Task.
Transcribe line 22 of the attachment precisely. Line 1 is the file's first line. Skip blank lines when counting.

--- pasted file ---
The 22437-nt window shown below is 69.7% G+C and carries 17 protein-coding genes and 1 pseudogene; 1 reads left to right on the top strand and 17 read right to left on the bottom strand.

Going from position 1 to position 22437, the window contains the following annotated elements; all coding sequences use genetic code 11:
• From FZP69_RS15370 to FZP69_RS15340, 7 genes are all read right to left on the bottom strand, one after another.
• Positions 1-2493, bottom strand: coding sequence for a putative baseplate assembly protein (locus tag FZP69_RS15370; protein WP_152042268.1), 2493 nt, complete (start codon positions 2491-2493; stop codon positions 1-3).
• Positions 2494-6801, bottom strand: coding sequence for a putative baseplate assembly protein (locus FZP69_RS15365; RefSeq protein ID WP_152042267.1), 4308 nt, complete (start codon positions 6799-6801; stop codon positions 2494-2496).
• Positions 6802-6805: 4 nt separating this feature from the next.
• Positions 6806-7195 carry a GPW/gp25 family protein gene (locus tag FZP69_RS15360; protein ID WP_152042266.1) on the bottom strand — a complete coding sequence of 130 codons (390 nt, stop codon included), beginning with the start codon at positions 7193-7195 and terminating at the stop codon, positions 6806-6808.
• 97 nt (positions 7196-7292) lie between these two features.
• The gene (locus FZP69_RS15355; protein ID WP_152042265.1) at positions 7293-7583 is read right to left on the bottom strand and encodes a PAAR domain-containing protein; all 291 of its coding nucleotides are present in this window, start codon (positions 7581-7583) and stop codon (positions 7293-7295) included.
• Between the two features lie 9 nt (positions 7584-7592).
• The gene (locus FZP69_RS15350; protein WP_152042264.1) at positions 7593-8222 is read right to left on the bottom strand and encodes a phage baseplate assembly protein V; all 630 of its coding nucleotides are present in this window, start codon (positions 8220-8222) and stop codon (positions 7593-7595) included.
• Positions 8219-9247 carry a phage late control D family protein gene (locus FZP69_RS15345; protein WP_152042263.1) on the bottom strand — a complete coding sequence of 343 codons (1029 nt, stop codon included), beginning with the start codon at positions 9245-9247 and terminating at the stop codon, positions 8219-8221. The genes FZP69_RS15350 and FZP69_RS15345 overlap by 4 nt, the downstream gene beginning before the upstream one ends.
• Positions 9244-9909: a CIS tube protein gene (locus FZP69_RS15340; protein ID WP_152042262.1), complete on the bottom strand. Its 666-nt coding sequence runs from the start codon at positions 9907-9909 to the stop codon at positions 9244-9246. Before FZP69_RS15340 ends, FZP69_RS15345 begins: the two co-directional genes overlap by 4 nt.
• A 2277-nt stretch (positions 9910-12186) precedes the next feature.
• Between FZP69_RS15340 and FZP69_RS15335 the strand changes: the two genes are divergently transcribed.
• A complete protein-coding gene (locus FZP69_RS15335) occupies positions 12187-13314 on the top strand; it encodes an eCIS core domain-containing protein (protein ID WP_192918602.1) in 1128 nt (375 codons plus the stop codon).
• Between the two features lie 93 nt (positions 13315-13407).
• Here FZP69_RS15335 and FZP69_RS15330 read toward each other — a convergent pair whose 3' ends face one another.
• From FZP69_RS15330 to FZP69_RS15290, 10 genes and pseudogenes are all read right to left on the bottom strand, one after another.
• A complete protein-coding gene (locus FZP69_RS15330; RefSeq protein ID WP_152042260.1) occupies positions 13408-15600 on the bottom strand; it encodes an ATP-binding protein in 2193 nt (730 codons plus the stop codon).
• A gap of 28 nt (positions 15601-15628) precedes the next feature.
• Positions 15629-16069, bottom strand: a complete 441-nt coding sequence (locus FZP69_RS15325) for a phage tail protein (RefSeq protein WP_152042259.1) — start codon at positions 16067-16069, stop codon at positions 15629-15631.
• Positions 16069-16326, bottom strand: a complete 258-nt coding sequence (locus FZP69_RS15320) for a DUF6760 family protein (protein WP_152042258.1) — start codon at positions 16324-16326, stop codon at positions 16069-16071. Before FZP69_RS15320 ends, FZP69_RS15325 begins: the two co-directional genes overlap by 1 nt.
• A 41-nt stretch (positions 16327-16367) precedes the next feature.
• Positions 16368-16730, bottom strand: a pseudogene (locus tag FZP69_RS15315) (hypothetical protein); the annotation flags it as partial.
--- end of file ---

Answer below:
• Positions 15629-16069, bottom strand: a complete 441-nt coding sequence (locus FZP69_RS15325) for a phage tail protein (RefSeq protein WP_152042259.1) — start codon at positions 16067-16069, stop codon at positions 15629-15631.